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Tour de Big Bear

When you do rides like the Tour de Big Bear don’t forget to stop and look around, enjoy where you are. I, for the most part, didn’t do that on this ride.

I got to Big Bear on Friday afternoon around 2PM. I wanted to get there early to acclimate to the altitude and to avoid Friday evening traffic. There was a Friday evening ‘poker ride’ that I wanted to do to get used to the elevation.
I also lucked out that my hotel was in the same location as registration and a block away from the start-finish line. So I pulled in, registered and signed in to get my room, then moved the car to in front of my room and my car sat until it was time to head back down the hill.

The Friday evening ride turned out to be a good idea, as it gave a small preview of Saturday’s ride. It was a loop around the lake. On Friday and Saturday that first little hill was tough as I was affected by the altitude, but adjusted pretty quickly. The loop around the lake was only moderate and rolling rather than any real climbs. Easy and a nice warm up.

On Saturday the start felt like it took forever, but eventually we were off. Again that first rise got the heart beating, but when we crossed the damn and started the first real climb I was fine. Heart rate was probably a little higher than it would be in the valleys, it was in control. I didn’t have any trouble keeping it between 150-160bpm.

Quite frankly I expected the first few miles to be a lot harder than they were. The climbs were all there, but they were not as steep as I anticipated and there were a lot more flat sections than I imagined.

On the downhill down to the first aid station there was a big truck with heavy equipment on a trailer. It was a two-lane highway with cyclists on both sides so the truck driver was doing the best he could, but around this particular corner he took his half out of the middle putting the trailer with the back-hoe or whatever it was pretty close to the riders going downhill. Unfortunately this unsettled a rider who promptly hit the deck. It looked to me as though she turned her wheel too sharply and went over and down on her left shoulder. It was a pretty hard hit. No idea how serious it was as I was past in a second.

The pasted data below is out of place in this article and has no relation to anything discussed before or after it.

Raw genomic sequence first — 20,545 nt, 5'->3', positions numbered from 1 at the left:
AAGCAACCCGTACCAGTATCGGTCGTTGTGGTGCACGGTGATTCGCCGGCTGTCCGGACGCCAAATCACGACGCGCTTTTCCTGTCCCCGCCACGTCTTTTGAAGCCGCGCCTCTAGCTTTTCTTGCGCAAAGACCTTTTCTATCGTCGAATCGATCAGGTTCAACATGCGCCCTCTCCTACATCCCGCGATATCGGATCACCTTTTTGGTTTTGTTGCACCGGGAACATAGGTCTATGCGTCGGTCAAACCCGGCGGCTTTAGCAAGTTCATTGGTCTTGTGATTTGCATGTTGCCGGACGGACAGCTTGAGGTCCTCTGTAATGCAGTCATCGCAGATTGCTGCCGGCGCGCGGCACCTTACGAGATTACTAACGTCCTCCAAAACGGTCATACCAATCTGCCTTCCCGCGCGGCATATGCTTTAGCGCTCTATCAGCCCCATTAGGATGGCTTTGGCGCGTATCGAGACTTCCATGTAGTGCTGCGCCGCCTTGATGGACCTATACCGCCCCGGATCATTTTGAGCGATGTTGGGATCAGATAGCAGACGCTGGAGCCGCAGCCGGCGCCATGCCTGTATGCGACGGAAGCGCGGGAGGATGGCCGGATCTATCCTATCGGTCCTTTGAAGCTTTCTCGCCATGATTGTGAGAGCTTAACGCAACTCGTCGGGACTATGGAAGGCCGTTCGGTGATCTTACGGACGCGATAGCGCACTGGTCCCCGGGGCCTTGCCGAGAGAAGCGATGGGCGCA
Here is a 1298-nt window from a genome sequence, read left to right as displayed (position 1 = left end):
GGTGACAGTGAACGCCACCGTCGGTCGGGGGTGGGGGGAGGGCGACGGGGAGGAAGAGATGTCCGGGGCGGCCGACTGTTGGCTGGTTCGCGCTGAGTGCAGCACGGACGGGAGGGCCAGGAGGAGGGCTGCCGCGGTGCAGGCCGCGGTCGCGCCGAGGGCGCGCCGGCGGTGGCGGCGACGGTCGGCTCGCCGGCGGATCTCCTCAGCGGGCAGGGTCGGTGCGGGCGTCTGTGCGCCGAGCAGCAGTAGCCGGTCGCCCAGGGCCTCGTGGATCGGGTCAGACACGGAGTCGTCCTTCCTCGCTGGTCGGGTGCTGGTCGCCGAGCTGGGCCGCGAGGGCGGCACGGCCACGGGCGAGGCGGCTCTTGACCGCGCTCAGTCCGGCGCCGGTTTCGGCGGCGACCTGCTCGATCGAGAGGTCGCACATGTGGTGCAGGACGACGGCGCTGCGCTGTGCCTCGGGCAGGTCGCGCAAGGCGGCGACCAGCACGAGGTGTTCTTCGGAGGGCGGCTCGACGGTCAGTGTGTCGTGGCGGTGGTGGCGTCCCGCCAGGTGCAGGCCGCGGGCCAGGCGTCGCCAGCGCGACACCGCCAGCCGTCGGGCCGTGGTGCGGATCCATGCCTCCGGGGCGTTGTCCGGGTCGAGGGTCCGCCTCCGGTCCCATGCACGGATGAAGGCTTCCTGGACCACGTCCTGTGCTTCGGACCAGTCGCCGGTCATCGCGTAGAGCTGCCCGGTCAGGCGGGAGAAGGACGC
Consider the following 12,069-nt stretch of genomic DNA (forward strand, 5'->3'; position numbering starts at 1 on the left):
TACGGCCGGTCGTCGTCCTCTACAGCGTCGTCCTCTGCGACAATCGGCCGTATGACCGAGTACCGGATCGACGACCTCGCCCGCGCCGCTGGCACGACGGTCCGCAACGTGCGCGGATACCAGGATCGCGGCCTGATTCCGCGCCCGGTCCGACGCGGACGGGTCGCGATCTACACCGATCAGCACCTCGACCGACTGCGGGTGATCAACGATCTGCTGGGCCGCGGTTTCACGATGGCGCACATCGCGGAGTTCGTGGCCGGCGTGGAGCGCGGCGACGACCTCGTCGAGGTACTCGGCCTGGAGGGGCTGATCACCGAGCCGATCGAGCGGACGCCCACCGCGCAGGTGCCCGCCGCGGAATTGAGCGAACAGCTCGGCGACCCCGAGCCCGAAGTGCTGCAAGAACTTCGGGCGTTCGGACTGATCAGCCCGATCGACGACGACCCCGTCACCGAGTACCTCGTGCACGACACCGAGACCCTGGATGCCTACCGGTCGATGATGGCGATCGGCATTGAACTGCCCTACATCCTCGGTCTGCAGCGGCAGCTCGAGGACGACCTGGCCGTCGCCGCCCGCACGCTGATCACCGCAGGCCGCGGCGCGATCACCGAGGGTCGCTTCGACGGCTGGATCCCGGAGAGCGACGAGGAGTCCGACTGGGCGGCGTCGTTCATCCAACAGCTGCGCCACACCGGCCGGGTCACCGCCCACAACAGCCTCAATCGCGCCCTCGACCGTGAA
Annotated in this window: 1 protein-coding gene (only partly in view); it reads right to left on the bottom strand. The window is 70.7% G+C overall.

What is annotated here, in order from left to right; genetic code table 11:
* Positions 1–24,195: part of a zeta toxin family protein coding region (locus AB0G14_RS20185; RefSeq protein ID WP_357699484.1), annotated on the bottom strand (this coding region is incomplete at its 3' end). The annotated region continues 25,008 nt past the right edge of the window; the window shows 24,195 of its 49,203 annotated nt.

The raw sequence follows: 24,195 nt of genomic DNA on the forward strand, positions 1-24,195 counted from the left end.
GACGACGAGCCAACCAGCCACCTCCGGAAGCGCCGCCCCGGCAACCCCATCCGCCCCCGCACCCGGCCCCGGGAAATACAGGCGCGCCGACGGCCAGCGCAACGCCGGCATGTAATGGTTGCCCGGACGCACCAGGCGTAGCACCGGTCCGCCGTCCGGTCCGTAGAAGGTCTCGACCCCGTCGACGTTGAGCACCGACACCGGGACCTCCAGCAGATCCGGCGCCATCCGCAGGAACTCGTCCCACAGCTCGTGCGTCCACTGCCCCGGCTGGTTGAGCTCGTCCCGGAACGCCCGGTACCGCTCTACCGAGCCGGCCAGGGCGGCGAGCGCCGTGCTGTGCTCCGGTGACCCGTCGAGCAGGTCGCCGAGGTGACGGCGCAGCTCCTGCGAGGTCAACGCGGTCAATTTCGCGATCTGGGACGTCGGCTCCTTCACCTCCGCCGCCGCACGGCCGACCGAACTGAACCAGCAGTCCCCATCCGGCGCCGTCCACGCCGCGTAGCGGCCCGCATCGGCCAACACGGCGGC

The next few miles were pretty uneventful as it was to Snow Valley, turn around and back to the damn, only this time we turned left on toward Fawnskin and the next rest stop at the Discovery Center. This was familiar ground that I covered in the ride the evening before. But instead of turning across the bridge back to town we continued on N. Shore Drive. The rolling went on for several miles around the north end of the valley. I had never seen this part of the valley. It was different than the west end of the valley, but beautiful just the same.

I made sure I ate extra at the last station before the climb up Onyx where they were recording times for KOM and QOM. I headed up the hill. This is a relatively easy climb. It would have been real easy if it weren’t 6-plus miles long and started at around 6800 feet and topped out at over 8300 feet. As it was, it felt like it took forever and it was enough to convince me I didn’t want to go for the 100 mile route instead of the 70 I signed up for.

Annoyingly the aid station was about a mile downhill from the top which meant we had to climb back up to top to actually descend back down to the valley. But what a descent. Not really fast, but over 6 miles over hardly any pedaling. According to the data I hit 40mph which had to be on this section.

Next was some looping around on the same roads we were on earlier until we swung back around the east end of the lake and headed up to the zoo where the final aid station was located. Then it was back down to town and around some really nice neighborhoods with some rather spectacular houses/cabins. Then back up some small, but steep hills, and these really hurt, around to the village and the finish.

Even though this was to be a 70 mile ride, the Garmin said it was 68.6 miles. Next year I’ll suck it up and tough out the 100 miles and about 3K more feet of climbing.

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